Sometimes a poem has the freedom to travel from mouth to mouth, page to page, screen to screen, and arrive at places the poet has neither been to or even imagined.
This is the case with Warsan Shire’s poem ‘Home’, one of the poems we will explore in the upcoming course ‘The bravest people on earth’: On Displacement.
‘No one puts their children on a boat
unless the water is safer than the land’.
These powerful lines have appeared in videos, on stage, and on protest posters; no doubt because of how vividly they illustrate the plight of refugees at a time when there are more displaced people around the world than ever before.
An article in The Guardian explains the origin and development of Shire’s world-travelling poem:
[Shire] first drafted another poem about the refugee experience “Conversations about home (at a deportation centre)” in 2009 after spending time with a group of young refugees who had fled troubled homelands including Somalia, Eritrea, Congo and Sudan. The group gave a ‘warm’ welcome to Shire in their makeshift home at the abandoned Somali Embassy in Rome, she explains, describing the conditions as cold and cramped. The night before she visited, a young Somali had jumped off the roof to his death. The encounter, she says, opened her eyes to the harsh reality of living as an undocumented refugee in Europe: ‘I wrote the poem for them, for my family and for anyone who has experienced or lived around grief and trauma in that way.’
Little did she know at the time she wrote ‘Home’ that her poem would soon journey far and wide, ‘floating around the strange streets of the internet,’ as she calls them, and become a ‘rallying call for refugees.’ Below are just some of the many places where ‘Home’ can be found.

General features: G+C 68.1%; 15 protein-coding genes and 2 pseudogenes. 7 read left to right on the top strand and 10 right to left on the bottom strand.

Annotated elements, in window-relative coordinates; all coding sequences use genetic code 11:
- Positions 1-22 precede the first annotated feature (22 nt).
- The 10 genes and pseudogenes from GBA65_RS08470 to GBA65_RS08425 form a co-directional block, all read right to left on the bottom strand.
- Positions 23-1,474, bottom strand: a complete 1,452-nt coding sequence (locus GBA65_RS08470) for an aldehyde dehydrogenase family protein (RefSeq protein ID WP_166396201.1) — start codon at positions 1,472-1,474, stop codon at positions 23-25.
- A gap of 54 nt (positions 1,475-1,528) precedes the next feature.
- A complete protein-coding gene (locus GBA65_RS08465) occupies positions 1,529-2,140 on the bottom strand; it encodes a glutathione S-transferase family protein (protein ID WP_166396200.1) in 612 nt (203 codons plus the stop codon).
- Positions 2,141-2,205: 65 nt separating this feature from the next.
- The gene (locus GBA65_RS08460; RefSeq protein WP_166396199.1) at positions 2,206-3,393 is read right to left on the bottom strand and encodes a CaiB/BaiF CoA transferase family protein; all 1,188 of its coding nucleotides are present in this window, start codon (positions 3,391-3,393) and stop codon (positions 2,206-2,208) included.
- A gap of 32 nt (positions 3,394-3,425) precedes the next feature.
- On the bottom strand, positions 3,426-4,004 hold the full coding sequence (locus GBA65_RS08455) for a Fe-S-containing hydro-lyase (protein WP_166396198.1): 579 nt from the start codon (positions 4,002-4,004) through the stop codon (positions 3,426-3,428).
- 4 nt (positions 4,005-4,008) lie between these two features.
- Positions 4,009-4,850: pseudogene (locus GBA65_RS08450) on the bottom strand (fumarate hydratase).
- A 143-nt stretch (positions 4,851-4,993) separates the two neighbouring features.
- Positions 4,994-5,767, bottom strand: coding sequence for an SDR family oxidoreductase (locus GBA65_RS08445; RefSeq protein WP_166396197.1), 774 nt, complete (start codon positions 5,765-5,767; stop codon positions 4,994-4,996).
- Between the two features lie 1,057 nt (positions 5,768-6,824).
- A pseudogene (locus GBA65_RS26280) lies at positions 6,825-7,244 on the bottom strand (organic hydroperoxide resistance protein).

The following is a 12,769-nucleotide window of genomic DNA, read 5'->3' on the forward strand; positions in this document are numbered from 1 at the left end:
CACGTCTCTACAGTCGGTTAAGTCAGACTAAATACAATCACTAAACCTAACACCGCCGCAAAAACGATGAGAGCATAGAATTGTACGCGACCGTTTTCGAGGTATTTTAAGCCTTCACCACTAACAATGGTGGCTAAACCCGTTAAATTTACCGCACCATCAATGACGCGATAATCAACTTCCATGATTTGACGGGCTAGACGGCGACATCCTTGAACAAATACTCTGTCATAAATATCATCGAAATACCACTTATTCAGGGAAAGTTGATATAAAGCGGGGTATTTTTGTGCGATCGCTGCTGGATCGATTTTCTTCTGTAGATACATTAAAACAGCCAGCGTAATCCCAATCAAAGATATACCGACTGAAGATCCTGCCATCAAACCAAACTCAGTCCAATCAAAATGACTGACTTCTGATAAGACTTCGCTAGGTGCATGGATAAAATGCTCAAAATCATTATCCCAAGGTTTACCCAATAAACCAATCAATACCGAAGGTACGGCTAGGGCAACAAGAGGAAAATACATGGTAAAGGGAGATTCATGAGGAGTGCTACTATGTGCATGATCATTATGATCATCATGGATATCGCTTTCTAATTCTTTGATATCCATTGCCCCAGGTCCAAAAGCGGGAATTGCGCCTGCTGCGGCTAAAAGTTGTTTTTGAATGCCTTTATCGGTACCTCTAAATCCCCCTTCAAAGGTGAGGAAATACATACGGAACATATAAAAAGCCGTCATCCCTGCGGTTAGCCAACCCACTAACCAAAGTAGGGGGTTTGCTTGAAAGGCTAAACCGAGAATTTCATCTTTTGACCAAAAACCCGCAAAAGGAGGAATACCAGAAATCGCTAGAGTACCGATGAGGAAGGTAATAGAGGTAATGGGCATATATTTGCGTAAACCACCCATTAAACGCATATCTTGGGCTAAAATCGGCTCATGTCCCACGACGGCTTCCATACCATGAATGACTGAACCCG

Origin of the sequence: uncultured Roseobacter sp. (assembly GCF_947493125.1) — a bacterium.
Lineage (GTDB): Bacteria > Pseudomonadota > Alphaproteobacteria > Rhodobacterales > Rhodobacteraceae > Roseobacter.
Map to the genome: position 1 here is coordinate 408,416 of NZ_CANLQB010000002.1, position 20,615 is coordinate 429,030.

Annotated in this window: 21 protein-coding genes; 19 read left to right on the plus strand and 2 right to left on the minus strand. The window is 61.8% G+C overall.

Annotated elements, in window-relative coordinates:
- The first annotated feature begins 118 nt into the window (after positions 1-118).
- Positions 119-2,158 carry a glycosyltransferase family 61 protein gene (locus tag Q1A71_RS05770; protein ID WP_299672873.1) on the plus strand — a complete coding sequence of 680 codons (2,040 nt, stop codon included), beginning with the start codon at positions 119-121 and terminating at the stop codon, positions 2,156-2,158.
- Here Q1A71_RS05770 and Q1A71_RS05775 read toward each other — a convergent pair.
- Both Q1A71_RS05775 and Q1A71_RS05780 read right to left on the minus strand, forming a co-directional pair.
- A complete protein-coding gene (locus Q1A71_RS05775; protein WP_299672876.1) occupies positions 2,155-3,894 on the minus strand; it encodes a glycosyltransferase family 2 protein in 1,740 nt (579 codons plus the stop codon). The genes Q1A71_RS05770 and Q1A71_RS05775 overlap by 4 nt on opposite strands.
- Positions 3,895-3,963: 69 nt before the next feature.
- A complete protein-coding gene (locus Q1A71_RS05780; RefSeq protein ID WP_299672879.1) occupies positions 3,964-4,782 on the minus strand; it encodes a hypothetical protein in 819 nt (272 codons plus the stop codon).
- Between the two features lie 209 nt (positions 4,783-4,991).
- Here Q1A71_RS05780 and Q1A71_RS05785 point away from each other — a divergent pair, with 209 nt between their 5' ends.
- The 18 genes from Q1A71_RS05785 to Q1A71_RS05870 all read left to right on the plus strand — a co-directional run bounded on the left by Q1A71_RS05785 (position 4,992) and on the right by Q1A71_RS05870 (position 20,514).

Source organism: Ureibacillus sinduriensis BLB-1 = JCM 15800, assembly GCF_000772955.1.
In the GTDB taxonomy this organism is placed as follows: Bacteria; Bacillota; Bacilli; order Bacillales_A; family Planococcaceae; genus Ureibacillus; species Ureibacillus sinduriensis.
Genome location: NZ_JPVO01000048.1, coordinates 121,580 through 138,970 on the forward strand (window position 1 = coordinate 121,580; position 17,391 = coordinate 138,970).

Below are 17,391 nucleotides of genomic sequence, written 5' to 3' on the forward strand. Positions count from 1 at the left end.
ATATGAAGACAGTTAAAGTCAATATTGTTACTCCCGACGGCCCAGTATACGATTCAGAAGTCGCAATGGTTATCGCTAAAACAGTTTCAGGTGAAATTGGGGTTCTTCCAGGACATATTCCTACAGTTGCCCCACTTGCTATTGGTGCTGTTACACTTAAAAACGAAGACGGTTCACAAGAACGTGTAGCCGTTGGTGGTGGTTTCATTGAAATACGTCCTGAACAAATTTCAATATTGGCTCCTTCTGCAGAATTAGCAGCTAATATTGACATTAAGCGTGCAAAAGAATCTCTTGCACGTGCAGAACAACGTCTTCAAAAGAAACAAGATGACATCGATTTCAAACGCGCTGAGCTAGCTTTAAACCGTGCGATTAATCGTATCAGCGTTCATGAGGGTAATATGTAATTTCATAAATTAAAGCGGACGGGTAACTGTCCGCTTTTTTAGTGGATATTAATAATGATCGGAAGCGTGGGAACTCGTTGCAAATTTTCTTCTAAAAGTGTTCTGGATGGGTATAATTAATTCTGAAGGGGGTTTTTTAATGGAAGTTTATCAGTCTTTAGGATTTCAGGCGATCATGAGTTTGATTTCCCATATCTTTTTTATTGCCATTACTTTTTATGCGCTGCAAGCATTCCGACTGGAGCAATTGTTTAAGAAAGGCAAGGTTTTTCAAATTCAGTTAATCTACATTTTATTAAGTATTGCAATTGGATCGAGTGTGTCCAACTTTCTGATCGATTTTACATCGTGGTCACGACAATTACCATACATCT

Verses from ‘Home’ were tweeted by a Member of U.K. Parliament:
They appeared on posters in US protests from Seattle to DC against President Donald Trump’s travel ban, which impacts refugees:
Actor Benedict Cumberbatch included them in a video for a charity, and also read them on stage at the Barbican in London where he was starring in Shakespeare’s Hamlet.
Shire’s lines were even used as a headline for an article about the death of Alan Kurdi, a Syrian refugee toddler found on the shores of Turkey after drowning in the Mediterranean Sea with other members of his family.
Part of the undeniable strength of Shire’s poem can be found in the line that seems to have been quoted most: ‘home is the mouth of a shark’. Within the poem, the speaker meanders from land to sea, from deserts to cities, from airports to boats, depicting with these back-and-forth movements how a refugee’s travels are often marked by continual displacement. The ‘mouth of a shark’ is an especially stark image that goes hand-in-hand with the earlier lines about water being ‘safer than the land’. The deadly threat of the predator’s gaping mouth effectively communicates the dangers at home which force refugees to take risks such as travelling in boats across the Mediterranean, as was the case of Kurdi’s family and so many others who likely knew they and their loved ones could drown while trying to reach safety.
On our upcoming course, we will read and listen to poems about and by refugees from all over the world, and reflect on how the art form can impact the way people around the world view refugees.
Listen to Shire’s full poem below, and read more about the workshop here.
Book here for Natasha Hakimi Zapata’s online course “The bravest people on earth”: On Displacement, running as part of our Spring Term 2020.
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